Eugene Lee Yang of The Try Guys comes out as gay in his original, deeply personal music video, featuring music by ODESZA.
In order to know where you’re going, you must know where you began. As we celebrate the 50th anniversary of the momentous event, the Stonewall Riots, many in the LGBTQ community are taking this as a time of reflection to teach our younger generations why they have the liberties they have today. But the fight is not over. The LGBTQ community is still fighting to receive basic rights in this world. Just in time for the anniversary, First Run Features is announcing their theatrical re-release of Before Stonewall: The Making of a Gay and Lesbian Community, on June 21st.
Produced by Robert Rosenberg, John Scagliotti and Greta Schiller, the film celebrates the moment in the early morning hours of June 28, 1969 when the police raided the Stonewall Inn, a gay bar in New York City's Greenwich Village. That occurrence lead to a three-night standoff, including riots, by the gay community, birthing the start of the gay and lesbian liberation movement. While recognizing the historic moment, the film offers the viewers a glimpse of how life was before the iconic experience. As shared by the filmmakers, Before Stonewall pries open the closet door, setting free the dramatic story of the sometimes horrifying public and private existences experienced by LGBT Americans since the early 1900's. Revealing and often humorous, this widely acclaimed film relives the emotionally-charged sparking of today's gay rights movement, from the events that led to the fevered 1969 riots to many other milestones in the brave fight for acceptance.* Schiller also celebrates the 35th anniversary of the film’s original release. She remembers the process and the responsibility she had to the community to do this film justice. “This was my first foray into feature filmmaking. As the first film on an LGBT topic to receive funding from Public Television, we had an enormous responsibility to get it right – and a lot of peer pressure from people around the country who wanted to tell their stories,” expressed Schiller. “Weaving these stories into the social and political tenor of each decade, with my point of view emerging from the material, and the mix of humor and pathos, music and archive footage, has shaped my directorial style ever since. It also honed my focus as a young woman documentarian on making films that map the journeys of ordinary people, whose lives both impacted and were impacted by historical forces. When we set out to make this film, I had no inkling of the meaning it would have around the world.”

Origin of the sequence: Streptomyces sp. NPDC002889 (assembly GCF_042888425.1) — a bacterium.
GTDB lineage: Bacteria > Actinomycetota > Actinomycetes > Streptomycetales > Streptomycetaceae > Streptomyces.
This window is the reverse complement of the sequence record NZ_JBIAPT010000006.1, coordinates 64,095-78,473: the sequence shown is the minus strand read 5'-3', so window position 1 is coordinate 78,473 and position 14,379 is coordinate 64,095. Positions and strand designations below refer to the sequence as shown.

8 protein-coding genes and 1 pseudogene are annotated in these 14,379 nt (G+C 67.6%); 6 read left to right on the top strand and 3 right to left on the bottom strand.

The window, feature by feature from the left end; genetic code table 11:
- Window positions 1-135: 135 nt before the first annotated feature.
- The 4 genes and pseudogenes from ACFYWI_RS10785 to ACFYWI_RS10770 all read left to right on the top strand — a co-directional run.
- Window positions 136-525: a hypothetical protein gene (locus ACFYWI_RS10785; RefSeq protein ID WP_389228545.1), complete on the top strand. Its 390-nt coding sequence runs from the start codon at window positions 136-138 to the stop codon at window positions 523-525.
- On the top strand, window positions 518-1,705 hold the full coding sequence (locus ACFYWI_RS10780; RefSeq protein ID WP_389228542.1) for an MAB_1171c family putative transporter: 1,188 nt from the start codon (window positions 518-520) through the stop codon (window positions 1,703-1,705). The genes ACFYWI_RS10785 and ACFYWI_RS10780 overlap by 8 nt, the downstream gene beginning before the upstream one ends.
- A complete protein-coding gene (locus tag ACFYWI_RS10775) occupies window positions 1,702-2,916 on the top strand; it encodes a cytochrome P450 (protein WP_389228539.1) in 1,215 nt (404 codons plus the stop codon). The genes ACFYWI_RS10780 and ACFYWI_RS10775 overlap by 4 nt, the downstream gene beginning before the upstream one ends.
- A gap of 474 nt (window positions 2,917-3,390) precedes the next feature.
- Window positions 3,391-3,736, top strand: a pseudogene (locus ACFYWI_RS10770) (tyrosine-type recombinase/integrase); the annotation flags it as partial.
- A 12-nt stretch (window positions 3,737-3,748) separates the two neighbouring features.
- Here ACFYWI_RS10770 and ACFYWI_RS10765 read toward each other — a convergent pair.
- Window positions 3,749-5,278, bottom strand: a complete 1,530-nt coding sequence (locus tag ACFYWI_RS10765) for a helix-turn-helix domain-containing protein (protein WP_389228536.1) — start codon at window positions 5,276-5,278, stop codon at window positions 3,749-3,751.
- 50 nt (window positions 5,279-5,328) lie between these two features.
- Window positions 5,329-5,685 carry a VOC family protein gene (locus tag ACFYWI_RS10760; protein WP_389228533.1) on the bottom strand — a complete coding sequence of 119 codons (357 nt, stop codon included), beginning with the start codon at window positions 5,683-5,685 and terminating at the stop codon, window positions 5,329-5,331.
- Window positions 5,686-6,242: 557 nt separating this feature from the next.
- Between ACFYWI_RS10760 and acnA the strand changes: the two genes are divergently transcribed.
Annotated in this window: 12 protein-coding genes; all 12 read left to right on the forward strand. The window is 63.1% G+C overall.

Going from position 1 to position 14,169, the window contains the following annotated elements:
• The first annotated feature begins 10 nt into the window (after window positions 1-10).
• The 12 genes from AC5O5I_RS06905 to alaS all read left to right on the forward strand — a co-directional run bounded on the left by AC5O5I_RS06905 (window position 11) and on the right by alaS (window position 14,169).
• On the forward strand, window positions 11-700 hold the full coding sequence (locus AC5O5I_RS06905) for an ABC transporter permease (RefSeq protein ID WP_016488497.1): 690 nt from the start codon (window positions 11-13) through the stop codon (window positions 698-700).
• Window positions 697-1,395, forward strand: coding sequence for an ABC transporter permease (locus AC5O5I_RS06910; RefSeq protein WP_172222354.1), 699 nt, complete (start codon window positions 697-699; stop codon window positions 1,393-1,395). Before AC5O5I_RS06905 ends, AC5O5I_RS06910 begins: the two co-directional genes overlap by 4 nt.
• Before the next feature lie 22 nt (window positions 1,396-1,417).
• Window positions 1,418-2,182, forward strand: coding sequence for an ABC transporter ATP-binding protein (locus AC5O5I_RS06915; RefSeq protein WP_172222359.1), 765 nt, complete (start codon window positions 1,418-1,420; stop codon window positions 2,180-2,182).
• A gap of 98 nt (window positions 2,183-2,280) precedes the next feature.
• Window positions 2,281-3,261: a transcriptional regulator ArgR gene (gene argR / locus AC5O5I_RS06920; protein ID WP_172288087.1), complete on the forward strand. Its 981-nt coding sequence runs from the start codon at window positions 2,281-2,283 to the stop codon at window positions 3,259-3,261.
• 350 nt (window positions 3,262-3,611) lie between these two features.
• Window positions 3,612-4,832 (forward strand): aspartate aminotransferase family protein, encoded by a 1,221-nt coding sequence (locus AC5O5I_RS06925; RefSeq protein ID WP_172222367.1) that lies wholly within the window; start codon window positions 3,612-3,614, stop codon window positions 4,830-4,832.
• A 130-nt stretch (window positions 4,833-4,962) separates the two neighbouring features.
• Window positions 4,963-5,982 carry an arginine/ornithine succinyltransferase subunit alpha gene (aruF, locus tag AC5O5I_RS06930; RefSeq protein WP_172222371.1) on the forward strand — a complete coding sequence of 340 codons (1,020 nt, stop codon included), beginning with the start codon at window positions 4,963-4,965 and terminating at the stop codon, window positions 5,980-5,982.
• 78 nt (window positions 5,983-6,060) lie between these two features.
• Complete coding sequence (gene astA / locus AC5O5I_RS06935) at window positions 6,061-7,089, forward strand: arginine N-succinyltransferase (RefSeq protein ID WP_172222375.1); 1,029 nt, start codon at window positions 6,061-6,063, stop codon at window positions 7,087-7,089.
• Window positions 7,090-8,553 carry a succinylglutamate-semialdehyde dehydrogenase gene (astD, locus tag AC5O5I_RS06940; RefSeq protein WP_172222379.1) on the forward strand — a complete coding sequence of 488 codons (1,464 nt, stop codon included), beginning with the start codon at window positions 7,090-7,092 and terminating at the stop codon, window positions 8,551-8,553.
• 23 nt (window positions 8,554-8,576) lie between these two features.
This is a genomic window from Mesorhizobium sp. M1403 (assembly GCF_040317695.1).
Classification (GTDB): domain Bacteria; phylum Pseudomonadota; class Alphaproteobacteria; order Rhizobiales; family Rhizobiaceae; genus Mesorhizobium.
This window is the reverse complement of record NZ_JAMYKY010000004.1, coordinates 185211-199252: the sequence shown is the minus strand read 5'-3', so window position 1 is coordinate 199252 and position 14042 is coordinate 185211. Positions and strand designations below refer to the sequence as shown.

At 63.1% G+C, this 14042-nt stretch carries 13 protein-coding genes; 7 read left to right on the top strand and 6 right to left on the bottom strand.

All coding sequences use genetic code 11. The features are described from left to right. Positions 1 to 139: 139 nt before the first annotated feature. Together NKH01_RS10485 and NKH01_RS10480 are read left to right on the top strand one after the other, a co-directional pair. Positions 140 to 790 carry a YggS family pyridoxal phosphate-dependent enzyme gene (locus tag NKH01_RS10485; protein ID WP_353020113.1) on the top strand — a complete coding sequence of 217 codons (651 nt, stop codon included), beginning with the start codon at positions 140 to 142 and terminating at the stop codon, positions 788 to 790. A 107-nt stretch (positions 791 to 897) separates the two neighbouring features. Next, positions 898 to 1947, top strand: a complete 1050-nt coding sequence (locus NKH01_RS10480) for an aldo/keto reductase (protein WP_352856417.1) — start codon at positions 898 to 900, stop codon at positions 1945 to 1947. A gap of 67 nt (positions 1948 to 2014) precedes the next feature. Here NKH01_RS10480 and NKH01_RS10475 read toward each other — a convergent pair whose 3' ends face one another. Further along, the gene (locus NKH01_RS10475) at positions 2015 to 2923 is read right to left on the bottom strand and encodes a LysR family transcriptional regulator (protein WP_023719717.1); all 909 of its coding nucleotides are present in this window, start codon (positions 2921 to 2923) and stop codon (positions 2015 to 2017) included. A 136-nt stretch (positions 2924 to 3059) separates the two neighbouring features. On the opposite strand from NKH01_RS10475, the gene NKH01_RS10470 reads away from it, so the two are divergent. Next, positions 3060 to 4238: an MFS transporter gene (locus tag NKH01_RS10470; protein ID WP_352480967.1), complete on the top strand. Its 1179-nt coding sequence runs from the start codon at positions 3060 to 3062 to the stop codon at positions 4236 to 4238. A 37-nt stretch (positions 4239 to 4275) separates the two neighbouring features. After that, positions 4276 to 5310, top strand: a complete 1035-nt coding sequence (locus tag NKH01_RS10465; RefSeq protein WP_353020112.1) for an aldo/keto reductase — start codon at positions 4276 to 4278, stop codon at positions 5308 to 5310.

Co/Director and Producer, Robert Rosenberg, an independent filmmaker and activist in the LGBTQ including being a Founding Director of the acclaimed Miami Gay & Lesbian Film Festival and the Coral Gables Art Cinema understood the challenge in from of him - breathing life into an already iconic film. “It was a big, sprawling, challenging film to make, and it really was a sort of a ‘Gay History 101’ in terms of any onscreen approach,” said Rosenberg. “No one had dared to or really been able to do this before, though we were of course building on the work of pioneering scholars and community activists who were already documenting LGBT stories and digging into the past. Making ‘Before Stonewall’ for me was also such an incredible and life-changing experience as a younger gay man. I got to hear, face-to-face, the stories of so many older men and women, in a way I would not have without our film project, their tales of heroism, resistance, love and struggle in very different times.”
Quintessential author, Rita Mae Brown, narrates the film. Of those involved with the documentary, Brown is the quintessential individual of “Beyond Stonewall,” coming out in the 1960s and truly experiencing the many stories told in this documentary. Brown shared her experience in being a part of the process and living during such a significant era. “Quote from Brown.”